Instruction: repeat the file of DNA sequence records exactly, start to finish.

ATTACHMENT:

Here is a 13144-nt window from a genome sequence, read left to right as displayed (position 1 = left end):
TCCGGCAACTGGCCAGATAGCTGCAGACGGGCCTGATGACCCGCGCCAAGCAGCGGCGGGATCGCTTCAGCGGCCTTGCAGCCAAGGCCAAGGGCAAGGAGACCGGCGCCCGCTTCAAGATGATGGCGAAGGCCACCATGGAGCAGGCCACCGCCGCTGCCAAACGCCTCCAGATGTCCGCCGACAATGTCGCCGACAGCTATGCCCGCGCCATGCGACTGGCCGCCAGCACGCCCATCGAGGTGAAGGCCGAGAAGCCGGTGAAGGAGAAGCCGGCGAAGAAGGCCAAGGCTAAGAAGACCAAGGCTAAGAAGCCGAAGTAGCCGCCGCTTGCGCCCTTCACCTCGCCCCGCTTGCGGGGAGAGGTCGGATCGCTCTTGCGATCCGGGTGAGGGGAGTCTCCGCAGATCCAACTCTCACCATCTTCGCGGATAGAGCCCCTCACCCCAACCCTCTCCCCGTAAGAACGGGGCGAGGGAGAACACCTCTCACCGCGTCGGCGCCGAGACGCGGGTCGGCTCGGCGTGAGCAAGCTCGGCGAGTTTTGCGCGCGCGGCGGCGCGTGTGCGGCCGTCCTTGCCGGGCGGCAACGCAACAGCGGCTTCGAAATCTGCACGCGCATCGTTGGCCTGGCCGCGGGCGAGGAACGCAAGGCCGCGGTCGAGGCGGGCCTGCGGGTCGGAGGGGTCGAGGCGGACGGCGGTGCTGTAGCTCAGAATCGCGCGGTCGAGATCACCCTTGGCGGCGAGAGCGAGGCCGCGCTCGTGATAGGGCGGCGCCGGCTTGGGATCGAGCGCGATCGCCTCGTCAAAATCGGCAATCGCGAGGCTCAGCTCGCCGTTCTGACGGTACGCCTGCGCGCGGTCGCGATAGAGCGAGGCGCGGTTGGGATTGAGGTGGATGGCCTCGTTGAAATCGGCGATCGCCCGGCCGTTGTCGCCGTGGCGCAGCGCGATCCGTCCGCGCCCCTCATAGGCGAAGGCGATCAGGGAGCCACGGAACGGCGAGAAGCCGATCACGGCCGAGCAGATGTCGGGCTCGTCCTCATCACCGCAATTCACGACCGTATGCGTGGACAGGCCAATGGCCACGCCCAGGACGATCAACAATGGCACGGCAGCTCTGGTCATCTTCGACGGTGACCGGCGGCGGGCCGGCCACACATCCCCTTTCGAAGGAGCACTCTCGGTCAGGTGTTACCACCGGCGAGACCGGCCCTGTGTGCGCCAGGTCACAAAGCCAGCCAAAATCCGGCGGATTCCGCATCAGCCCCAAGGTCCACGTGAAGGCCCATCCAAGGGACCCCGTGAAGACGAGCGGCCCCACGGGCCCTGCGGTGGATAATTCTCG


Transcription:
Here is a 13144-nt window from a genome sequence, read left to right as displayed (position 1 = left end):
TCCGGCAACTGGCCAGATAGCTGCAGACGGGCCTGATGACCCGCGCCAAGCAGCGGCGGGATCGCTTCAGCGGCCTTGCAGCCAAGGCCAAGGGCAAGGAGACCGGCGCCCGCTTCAAGATGATGGCGAAGGCCACCATGGAGCAGGCCACCGCCGCTGCCAAACGCCTCCAGATGTCCGCCGACAATGTCGCCGACAGCTATGCCCGCGCCATGCGACTGGCCGCCAGCACGCCCATCGAGGTGAAGGCCGAGAAGCCGGTGAAGGAGAAGCCGGCGAAGAAGGCCAAGGCTAAGAAGACCAAGGCTAAGAAGCCGAAGTAGCCGCCGCTTGCGCCCTTCACCTCGCCCCGCTTGCGGGGAGAGGTCGGATCGCTCTTGCGATCCGGGTGAGGGGAGTCTCCGCAGATCCAACTCTCACCATCTTCGCGGATAGAGCCCCTCACCCCAACCCTCTCCCCGTAAGAACGGGGCGAGGGAGAACACCTCTCACCGCGTCGGCGCCGAGACGCGGGTCGGCTCGGCGTGAGCAAGCTCGGCGAGTTTTGCGCGCGCGGCGGCGCGTGTGCGGCCGTCCTTGCCGGGCGGCAACGCAACAGCGGCTTCGAAATCTGCACGCGCATCGTTGGCCTGGCCGCGGGCGAGGAACGCAAGGCCGCGGTCGAGGCGGGCCTGCGGGTCGGAGGGGTCGAGGCGGACGGCGGTGCTGTAGCTCAGAATCGCGCGGTCGAGATCACCCTTGGCGGCGAGAGCGAGGCCGCGCTCGTGATAGGGCGGCGCCGGCTTGGGATCGAGCGCGATCGCCTCGTCAAAATCGGCAATCGCGAGGCTCAGCTCGCCGTTCTGACGGTACGCCTGCGCGCGGTCGCGATAGAGCGAGGCGCGGTTGGGATTGAGGTGGATGGCCTCGTTGAAATCGGCGATCGCCCGGCCGTTGTCGCCGTGGCGCAGCGCGATCCGTCCGCGCCCCTCATAGGCGAAGGCGATCAGGGAGCCACGGAACGGCGAGAAGCCGATCACGGCCGAGCAGATGTCGGGCTCGTCCTCATCACCGCAATTCACGACCGTATGCGTGGACAGGCCAATGGCCACGCCCAGGACGATCAACAATGGCACGGCAGCTCTGGTCATCTTCGACGGTGACCGGCGGCGGGCCGGCCACACATCCCCTTTCGAAGGAGCACTCTCGGTCAGGTGTTACCACCGGCGAGACCGGCCCTGTGTGCGCCAGGTCACAAAGCCAGCCAAAATCCGGCGGATTCCGCATCAGCCCCAAGGTCCACGTGAAGGCCCATCCAAGGGACCCCGTGAAGACGAGCGGCCCCACGGGCCCTGCGGTGGATAATTCTCG